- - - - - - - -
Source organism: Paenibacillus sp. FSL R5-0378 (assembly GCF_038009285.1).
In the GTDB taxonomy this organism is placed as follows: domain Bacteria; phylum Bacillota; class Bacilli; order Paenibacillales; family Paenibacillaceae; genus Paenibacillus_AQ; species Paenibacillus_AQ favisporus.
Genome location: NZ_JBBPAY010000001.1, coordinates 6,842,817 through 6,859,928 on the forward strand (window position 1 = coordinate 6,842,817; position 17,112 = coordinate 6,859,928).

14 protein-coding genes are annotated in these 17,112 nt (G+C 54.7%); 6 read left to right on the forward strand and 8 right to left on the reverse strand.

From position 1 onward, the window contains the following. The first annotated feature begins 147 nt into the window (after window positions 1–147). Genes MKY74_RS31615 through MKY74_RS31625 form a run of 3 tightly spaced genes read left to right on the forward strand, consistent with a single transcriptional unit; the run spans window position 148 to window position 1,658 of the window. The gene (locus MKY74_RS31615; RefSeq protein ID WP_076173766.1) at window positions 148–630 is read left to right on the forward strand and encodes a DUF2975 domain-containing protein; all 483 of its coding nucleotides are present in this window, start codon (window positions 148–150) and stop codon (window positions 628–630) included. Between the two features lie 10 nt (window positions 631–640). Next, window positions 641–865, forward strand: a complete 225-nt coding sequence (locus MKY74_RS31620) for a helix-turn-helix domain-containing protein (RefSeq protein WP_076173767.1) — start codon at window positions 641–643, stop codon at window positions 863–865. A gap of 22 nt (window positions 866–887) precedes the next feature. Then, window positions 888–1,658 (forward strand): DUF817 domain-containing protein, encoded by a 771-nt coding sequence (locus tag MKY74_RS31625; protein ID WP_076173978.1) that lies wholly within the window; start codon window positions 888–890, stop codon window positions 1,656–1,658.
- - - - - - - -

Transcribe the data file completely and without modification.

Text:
Source organism: Paenibacillus sp. FSL R5-0378 (assembly GCF_038009285.1).
In the GTDB taxonomy this organism is placed as follows: domain Bacteria; phylum Bacillota; class Bacilli; order Paenibacillales; family Paenibacillaceae; genus Paenibacillus_AQ; species Paenibacillus_AQ favisporus.
Genome location: NZ_JBBPAY010000001.1, coordinates 6,842,817 through 6,859,928 on the forward strand (window position 1 = coordinate 6,842,817; position 17,112 = coordinate 6,859,928).

14 protein-coding genes are annotated in these 17,112 nt (G+C 54.7%); 6 read left to right on the forward strand and 8 right to left on the reverse strand.

From position 1 onward, the window contains the following. The first annotated feature begins 147 nt into the window (after window positions 1–147). Genes MKY74_RS31615 through MKY74_RS31625 form a run of 3 tightly spaced genes read left to right on the forward strand, consistent with a single transcriptional unit; the run spans window position 148 to window position 1,658 of the window. The gene (locus MKY74_RS31615; RefSeq protein ID WP_076173766.1) at window positions 148–630 is read left to right on the forward strand and encodes a DUF2975 domain-containing protein; all 483 of its coding nucleotides are present in this window, start codon (window positions 148–150) and stop codon (window positions 628–630) included. Between the two features lie 10 nt (window positions 631–640). Next, window positions 641–865, forward strand: a complete 225-nt coding sequence (locus MKY74_RS31620) for a helix-turn-helix domain-containing protein (RefSeq protein WP_076173767.1) — start codon at window positions 641–643, stop codon at window positions 863–865. A gap of 22 nt (window positions 866–887) precedes the next feature. Then, window positions 888–1,658 (forward strand): DUF817 domain-containing protein, encoded by a 771-nt coding sequence (locus tag MKY74_RS31625; protein ID WP_076173978.1) that lies wholly within the window; start codon window positions 888–890, stop codon window positions 1,656–1,658.